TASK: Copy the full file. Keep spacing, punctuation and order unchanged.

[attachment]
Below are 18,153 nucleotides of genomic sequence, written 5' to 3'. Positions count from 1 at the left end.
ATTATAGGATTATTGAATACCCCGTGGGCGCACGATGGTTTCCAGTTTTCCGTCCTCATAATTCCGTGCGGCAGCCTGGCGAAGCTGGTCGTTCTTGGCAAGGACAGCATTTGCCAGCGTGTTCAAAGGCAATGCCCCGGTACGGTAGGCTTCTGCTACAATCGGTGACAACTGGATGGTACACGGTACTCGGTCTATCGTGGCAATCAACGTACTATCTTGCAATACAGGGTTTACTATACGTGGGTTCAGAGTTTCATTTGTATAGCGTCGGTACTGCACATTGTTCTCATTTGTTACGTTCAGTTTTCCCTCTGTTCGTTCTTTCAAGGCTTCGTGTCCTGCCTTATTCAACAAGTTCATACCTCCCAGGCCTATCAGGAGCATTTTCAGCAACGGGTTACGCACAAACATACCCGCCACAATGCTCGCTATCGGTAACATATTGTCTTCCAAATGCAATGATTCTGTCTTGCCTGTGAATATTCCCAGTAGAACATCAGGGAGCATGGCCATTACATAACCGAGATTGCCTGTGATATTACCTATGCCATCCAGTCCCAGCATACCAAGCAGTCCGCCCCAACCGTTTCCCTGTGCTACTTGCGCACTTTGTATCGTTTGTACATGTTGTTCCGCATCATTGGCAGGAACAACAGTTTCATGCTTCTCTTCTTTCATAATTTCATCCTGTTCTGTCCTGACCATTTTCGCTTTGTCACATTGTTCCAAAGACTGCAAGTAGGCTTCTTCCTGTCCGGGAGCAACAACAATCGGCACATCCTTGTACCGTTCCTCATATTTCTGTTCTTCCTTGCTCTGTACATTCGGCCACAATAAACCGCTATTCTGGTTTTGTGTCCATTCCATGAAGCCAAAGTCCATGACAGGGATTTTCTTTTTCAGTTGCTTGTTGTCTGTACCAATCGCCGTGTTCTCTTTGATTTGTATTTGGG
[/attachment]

Below are 18,153 nucleotides of genomic sequence, written 5' to 3'. Positions count from 1 at the left end.
ATTATAGGATTATTGAATACCCCGTGGGCGCACGATGGTTTCCAGTTTTCCGTCCTCATAATTCCGTGCGGCAGCCTGGCGAAGCTGGTCGTTCTTGGCAAGGACAGCATTTGCCAGCGTGTTCAAAGGCAATGCCCCGGTACGGTAGGCTTCTGCTACAATCGGTGACAACTGGATGGTACACGGTACTCGGTCTATCGTGGCAATCAACGTACTATCTTGCAATACAGGGTTTACTATACGTGGGTTCAGAGTTTCATTTGTATAGCGTCGGTACTGCACATTGTTCTCATTTGTTACGTTCAGTTTTCCCTCTGTTCGTTCTTTCAAGGCTTCGTGTCCTGCCTTATTCAACAAGTTCATACCTCCCAGGCCTATCAGGAGCATTTTCAGCAACGGGTTACGCACAAACATACCCGCCACAATGCTCGCTATCGGTAACATATTGTCTTCCAAATGCAATGATTCTGTCTTGCCTGTGAATATTCCCAGTAGAACATCAGGGAGCATGGCCATTACATAACCGAGATTGCCTGTGATATTACCTATGCCATCCAGTCCCAGCATACCAAGCAGTCCGCCCCAACCGTTTCCCTGTGCTACTTGCGCACTTTGTATCGTTTGTACATGTTGTTCCGCATCATTGGCAGGAACAACAGTTTCATGCTTCTCTTCTTTCATAATTTCATCCTGTTCTGTCCTGACCATTTTCGCTTTGTCACATTGTTCCAAAGACTGCAAGTAGGCTTCTTCCTGTCCGGGAGCAACAACAATCGGCACATCCTTGTACCGTTCCTCATATTTCTGTTCTTCCTTGCTCTGTACATTCGGCCACAATAAACCGCTATTCTGGTTTTGTGTCCATTCCATGAAGCCAAAGTCCATGACAGGGATTTTCTTTTTCAGTTGCTTGTTGTCTGTACCAATCGCCGTGTTCTCTTTGATTTGTATTTGGG